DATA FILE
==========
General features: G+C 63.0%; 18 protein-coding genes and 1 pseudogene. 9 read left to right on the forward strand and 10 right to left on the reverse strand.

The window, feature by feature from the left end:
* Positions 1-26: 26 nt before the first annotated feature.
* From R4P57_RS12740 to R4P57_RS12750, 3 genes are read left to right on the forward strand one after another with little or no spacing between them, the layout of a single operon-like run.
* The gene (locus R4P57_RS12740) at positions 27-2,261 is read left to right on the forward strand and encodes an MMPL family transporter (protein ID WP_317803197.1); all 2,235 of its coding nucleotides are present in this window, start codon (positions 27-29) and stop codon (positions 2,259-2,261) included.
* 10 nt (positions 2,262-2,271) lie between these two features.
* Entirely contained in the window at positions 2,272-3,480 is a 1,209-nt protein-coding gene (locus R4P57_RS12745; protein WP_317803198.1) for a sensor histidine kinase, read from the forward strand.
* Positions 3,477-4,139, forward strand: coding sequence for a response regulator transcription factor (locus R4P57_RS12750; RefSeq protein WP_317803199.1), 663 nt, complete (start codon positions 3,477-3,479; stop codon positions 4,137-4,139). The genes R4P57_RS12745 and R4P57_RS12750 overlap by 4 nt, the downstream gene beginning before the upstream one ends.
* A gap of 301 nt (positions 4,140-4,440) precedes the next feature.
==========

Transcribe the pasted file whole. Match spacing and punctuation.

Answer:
General features: G+C 63.0%; 18 protein-coding genes and 1 pseudogene. 9 read left to right on the forward strand and 10 right to left on the reverse strand.

The window, feature by feature from the left end:
* Positions 1-26: 26 nt before the first annotated feature.
* From R4P57_RS12740 to R4P57_RS12750, 3 genes are read left to right on the forward strand one after another with little or no spacing between them, the layout of a single operon-like run.
* The gene (locus R4P57_RS12740) at positions 27-2,261 is read left to right on the forward strand and encodes an MMPL family transporter (protein ID WP_317803197.1); all 2,235 of its coding nucleotides are present in this window, start codon (positions 27-29) and stop codon (positions 2,259-2,261) included.
* 10 nt (positions 2,262-2,271) lie between these two features.
* Entirely contained in the window at positions 2,272-3,480 is a 1,209-nt protein-coding gene (locus R4P57_RS12745; protein WP_317803198.1) for a sensor histidine kinase, read from the forward strand.
* Positions 3,477-4,139, forward strand: coding sequence for a response regulator transcription factor (locus R4P57_RS12750; RefSeq protein WP_317803199.1), 663 nt, complete (start codon positions 3,477-3,479; stop codon positions 4,137-4,139). The genes R4P57_RS12745 and R4P57_RS12750 overlap by 4 nt, the downstream gene beginning before the upstream one ends.
* A gap of 301 nt (positions 4,140-4,440) precedes the next feature.